Cover image for "Believing women" in Islam : unreading patriarchal interpretations of the Qur'ān
"Believing women" in Islam : unreading patriarchal interpretations of the Qur'ān
Barlas, Asma.
Personal Author:
First edition.
Publication Information:
Austin, TX : University of Texas Press, [2002]

Physical Description:
xvi, 254 pages : illustrations ; 23 cm

Format :


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BP173.4 .B35 2002 Adult Non-Fiction Central Closed Stacks

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Does Islam call for the oppression of women? Non-Muslims point to the subjugation of women that occurs in many Muslim countries, especially those that claim to be Islamic, while many Muslims read the Qur'an in ways that seem to justify sexual oppression, inequality, and patriarchy. Taking a wholly different view, Asma Barlas develops a believer's reading of the Qur'an that demonstrates the radically egalitarian and anti-patriarchal nature of its teachings. Beginning with a historical analysis of religious authority and knowledge, Barlas shows how Muslims came to read inequality and patriarchy into the Qur'an to justify existing religious and social structures and demonstrates that the patriarchal meanings ascribed to the Qur'an are a function of who has read it, how, and in what contexts. She goes on to reread the Qur'an's position on a variety of issues in order to argue that its teachings do not support patriarchy. To the contrary, Barlas convincingly asserts that the Qur'an affirms the complete equality of the sexes, thereby offering an opportunity to theorise radical sexual equality from within the framework of its teachings.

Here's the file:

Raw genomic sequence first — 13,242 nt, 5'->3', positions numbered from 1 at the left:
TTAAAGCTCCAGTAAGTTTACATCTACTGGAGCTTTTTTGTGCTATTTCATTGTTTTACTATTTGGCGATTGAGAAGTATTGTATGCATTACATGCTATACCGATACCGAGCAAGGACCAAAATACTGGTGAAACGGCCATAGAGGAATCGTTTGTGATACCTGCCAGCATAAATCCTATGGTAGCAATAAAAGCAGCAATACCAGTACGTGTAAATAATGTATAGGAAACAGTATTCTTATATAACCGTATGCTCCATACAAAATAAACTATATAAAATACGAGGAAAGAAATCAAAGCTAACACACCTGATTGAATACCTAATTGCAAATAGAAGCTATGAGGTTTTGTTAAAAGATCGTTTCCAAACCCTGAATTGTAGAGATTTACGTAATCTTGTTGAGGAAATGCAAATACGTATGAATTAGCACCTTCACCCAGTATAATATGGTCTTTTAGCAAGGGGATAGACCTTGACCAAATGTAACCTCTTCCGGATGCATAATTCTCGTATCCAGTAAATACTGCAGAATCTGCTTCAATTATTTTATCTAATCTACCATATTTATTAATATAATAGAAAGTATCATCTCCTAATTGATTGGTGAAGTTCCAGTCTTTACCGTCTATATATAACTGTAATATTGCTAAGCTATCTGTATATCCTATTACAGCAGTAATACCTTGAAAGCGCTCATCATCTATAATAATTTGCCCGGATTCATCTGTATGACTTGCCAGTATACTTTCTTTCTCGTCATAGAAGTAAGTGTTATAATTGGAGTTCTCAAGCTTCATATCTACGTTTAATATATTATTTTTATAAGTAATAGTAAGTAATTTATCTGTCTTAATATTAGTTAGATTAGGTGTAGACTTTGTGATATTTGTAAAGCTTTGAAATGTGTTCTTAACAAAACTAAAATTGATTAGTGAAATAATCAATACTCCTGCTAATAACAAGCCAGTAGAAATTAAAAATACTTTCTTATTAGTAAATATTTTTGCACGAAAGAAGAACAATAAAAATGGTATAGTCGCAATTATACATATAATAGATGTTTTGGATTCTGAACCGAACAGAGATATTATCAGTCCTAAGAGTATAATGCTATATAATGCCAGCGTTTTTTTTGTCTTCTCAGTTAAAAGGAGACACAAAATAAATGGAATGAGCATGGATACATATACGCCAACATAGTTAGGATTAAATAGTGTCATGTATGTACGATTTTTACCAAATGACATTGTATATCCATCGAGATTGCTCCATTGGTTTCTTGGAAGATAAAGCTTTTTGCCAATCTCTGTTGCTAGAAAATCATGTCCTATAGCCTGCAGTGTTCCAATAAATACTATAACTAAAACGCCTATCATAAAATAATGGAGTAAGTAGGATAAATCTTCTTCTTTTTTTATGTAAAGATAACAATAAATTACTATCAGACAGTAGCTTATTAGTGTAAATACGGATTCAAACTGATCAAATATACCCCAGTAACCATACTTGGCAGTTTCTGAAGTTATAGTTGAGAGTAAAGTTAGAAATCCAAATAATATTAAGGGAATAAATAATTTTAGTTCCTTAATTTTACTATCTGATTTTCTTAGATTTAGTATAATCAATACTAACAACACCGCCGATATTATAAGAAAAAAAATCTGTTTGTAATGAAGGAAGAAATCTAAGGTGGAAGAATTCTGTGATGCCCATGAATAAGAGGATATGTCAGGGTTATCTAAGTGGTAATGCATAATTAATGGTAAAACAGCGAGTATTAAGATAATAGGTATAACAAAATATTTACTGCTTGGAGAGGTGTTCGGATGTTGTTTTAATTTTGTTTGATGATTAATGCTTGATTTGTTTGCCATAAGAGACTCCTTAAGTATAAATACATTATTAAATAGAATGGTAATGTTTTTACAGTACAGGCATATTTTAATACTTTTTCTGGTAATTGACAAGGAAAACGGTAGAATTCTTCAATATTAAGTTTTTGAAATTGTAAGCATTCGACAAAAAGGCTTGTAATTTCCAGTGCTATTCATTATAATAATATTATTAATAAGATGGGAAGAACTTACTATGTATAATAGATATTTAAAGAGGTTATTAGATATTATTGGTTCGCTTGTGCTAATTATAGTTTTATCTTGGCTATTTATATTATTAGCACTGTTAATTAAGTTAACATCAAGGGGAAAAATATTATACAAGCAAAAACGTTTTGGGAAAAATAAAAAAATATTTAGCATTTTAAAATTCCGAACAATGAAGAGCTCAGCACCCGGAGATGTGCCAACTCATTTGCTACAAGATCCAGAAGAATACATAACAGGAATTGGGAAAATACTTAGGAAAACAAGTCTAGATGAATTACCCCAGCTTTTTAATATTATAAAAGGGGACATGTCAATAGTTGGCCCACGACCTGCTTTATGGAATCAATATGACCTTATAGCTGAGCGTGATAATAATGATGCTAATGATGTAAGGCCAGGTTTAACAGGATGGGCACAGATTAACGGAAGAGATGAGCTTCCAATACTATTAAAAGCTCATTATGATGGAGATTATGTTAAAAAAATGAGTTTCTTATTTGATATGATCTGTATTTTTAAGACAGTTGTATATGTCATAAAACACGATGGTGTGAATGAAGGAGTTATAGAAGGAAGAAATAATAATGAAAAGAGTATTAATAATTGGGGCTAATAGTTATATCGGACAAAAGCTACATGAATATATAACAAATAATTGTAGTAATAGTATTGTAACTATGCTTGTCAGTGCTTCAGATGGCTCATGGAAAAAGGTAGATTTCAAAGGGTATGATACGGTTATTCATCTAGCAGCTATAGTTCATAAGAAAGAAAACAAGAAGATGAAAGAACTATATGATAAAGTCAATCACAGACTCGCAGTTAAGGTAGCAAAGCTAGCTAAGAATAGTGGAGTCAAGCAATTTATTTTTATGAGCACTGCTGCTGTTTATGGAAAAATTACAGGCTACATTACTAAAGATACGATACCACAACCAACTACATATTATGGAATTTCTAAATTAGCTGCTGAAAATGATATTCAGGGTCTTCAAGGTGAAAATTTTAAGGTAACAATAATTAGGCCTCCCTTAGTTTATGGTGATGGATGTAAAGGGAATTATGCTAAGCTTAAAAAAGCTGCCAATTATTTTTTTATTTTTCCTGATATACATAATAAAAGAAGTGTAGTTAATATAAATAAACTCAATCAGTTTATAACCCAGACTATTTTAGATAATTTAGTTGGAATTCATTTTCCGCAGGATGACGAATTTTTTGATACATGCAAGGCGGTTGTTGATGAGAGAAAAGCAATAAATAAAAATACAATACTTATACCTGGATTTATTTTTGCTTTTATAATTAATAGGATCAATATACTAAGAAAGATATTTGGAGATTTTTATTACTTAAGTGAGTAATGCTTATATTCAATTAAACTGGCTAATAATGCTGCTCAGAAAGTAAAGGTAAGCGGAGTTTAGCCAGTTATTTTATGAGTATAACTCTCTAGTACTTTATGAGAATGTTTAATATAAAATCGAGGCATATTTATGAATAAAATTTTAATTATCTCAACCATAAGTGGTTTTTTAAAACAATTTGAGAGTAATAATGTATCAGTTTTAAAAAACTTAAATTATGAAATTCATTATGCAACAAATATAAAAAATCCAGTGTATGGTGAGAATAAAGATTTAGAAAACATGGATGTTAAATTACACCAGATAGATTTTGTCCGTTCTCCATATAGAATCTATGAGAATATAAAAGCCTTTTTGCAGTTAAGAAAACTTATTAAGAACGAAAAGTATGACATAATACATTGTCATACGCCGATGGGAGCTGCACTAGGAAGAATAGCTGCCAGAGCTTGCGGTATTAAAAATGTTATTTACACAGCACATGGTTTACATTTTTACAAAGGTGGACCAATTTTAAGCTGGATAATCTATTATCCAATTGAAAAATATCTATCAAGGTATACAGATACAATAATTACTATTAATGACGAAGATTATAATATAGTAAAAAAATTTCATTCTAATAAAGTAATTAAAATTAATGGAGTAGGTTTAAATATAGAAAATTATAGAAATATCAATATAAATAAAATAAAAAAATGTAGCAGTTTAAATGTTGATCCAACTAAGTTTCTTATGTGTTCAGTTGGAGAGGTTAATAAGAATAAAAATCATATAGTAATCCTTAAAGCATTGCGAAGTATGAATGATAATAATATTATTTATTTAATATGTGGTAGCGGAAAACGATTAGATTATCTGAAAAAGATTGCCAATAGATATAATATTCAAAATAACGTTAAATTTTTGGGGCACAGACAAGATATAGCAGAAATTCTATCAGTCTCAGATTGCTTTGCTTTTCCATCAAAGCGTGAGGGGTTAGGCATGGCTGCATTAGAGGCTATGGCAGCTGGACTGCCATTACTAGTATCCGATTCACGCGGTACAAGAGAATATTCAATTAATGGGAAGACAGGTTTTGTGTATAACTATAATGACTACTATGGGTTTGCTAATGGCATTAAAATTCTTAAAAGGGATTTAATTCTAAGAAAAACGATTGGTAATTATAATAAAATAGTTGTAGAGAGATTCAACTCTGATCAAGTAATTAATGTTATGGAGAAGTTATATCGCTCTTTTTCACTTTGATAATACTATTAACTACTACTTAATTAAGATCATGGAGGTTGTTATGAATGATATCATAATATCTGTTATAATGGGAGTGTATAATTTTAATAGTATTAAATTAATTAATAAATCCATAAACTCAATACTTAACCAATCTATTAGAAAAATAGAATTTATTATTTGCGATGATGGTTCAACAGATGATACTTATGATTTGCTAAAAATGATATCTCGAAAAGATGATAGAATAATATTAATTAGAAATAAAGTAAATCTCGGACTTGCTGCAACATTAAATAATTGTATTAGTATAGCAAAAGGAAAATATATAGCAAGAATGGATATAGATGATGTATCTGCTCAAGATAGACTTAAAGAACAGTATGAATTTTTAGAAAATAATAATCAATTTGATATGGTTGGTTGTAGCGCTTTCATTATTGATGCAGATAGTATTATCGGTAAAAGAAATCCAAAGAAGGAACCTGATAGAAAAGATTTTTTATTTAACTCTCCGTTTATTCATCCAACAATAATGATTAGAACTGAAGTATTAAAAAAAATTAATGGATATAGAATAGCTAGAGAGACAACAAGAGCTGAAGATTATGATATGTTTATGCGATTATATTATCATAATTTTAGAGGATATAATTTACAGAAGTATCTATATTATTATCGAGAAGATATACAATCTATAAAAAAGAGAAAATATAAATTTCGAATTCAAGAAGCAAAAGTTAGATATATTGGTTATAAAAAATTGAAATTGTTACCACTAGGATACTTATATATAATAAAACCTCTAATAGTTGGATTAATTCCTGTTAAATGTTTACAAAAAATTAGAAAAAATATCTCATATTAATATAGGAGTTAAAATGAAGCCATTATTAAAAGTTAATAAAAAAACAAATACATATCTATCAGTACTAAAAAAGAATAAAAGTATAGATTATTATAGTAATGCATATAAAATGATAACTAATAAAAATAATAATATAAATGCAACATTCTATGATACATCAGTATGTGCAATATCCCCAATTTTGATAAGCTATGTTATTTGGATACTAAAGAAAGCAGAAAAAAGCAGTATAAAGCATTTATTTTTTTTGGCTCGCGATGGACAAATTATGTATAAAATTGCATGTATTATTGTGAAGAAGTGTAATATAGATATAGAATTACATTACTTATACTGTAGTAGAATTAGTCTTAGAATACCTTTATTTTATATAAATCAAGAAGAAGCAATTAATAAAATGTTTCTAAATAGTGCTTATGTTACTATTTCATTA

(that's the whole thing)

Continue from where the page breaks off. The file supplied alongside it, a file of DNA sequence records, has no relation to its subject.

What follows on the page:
Reviews 3

Publisher's Weekly Review

Barlas, associate professor and chair of politics at Ithaca College, offers a comprehensive revisionist treatment of how the Qur'an actually views women as equal and even superior to men. Persuaded that Islam is a religion of egalitarianism, Barlas is equally clear that misogyny and patriarchy have seeped into Islamic practice through "traditions": the sunna, or the traditions of the Prophet Muhammad, the founder of Islam; the hadiths, or sayings attributed to Muhammad; and the shariah, or law derived from the Qur'an. Barlas argues that a military-scholarly complex manipulated the Qur'an to establish these traditions in a successful effort to preserve the position of the military rulers and clerics of early Islamic history with women's status being the victim. Some flawed traditions, along with mistranslations, ingrained patriarchy into Qur'anic interpretation, in spite of obvious Qur'anic injunctions to the contrary. Barlas's thesis is irresistible: the Qur'an itself has a very positive view of women whereas patriarchal culture caused the various interpreters of the Qur'an to read their own biases into the text to justify the oppression of women. Barlas quotes from a smorgasbord of Islamic scholars, resulting at times in a choppy read that drowns out her own more appealing voice. The opening chapter is bogged down in such quoting, and also in excessive worrying over her critics on either side of the debate. Despite these flaws, this book is loaded with interesting facts about Islam that may even surprise Muslims. (July) (c) Copyright PWxyz, LLC. All rights reserved